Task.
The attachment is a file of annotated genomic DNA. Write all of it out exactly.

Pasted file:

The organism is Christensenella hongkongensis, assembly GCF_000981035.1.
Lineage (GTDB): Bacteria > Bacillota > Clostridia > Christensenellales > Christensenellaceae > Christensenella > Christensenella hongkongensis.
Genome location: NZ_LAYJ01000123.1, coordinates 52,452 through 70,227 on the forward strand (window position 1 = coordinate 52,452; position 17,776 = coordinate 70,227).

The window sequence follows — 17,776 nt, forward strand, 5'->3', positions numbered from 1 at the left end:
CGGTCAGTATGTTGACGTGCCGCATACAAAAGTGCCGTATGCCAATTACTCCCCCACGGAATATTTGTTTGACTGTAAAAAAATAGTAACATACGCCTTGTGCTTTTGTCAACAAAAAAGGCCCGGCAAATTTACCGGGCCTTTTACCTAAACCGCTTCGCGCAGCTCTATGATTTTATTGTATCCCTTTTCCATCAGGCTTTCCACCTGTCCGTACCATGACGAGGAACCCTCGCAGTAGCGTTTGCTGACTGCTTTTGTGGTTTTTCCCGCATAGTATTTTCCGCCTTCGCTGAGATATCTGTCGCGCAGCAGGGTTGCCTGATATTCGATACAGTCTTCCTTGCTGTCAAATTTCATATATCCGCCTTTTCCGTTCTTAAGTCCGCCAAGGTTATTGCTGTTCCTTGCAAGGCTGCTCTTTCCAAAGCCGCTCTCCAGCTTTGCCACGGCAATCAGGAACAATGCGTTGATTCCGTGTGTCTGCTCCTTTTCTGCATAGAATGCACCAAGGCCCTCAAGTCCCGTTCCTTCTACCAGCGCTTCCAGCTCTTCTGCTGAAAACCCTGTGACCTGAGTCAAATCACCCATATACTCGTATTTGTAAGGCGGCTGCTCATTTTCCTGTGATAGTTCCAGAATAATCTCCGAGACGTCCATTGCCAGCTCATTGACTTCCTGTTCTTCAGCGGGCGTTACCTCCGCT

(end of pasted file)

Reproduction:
The organism is Christensenella hongkongensis, assembly GCF_000981035.1.
Lineage (GTDB): Bacteria > Bacillota > Clostridia > Christensenellales > Christensenellaceae > Christensenella > Christensenella hongkongensis.
Genome location: NZ_LAYJ01000123.1, coordinates 52,452 through 70,227 on the forward strand (window position 1 = coordinate 52,452; position 17,776 = coordinate 70,227).

The window sequence follows — 17,776 nt, forward strand, 5'->3', positions numbered from 1 at the left end:
CGGTCAGTATGTTGACGTGCCGCATACAAAAGTGCCGTATGCCAATTACTCCCCCACGGAATATTTGTTTGACTGTAAAAAAATAGTAACATACGCCTTGTGCTTTTGTCAACAAAAAAGGCCCGGCAAATTTACCGGGCCTTTTACCTAAACCGCTTCGCGCAGCTCTATGATTTTATTGTATCCCTTTTCCATCAGGCTTTCCACCTGTCCGTACCATGACGAGGAACCCTCGCAGTAGCGTTTGCTGACTGCTTTTGTGGTTTTTCCCGCATAGTATTTTCCGCCTTCGCTGAGATATCTGTCGCGCAGCAGGGTTGCCTGATATTCGATACAGTCTTCCTTGCTGTCAAATTTCATATATCCGCCTTTTCCGTTCTTAAGTCCGCCAAGGTTATTGCTGTTCCTTGCAAGGCTGCTCTTTCCAAAGCCGCTCTCCAGCTTTGCCACGGCAATCAGGAACAATGCGTTGATTCCGTGTGTCTGCTCCTTTTCTGCATAGAATGCACCAAGGCCCTCAAGTCCCGTTCCTTCTACCAGCGCTTCCAGCTCTTCTGCTGAAAACCCTGTGACCTGAGTCAAATCACCCATATACTCGTATTTGTAAGGCGGCTGCTCATTTTCCTGTGATAGTTCCAGAATAATCTCCGAGACGTCCATTGCCAGCTCATTGACTTCCTGTTCTTCAGCGGGCGTTACCTCCGCT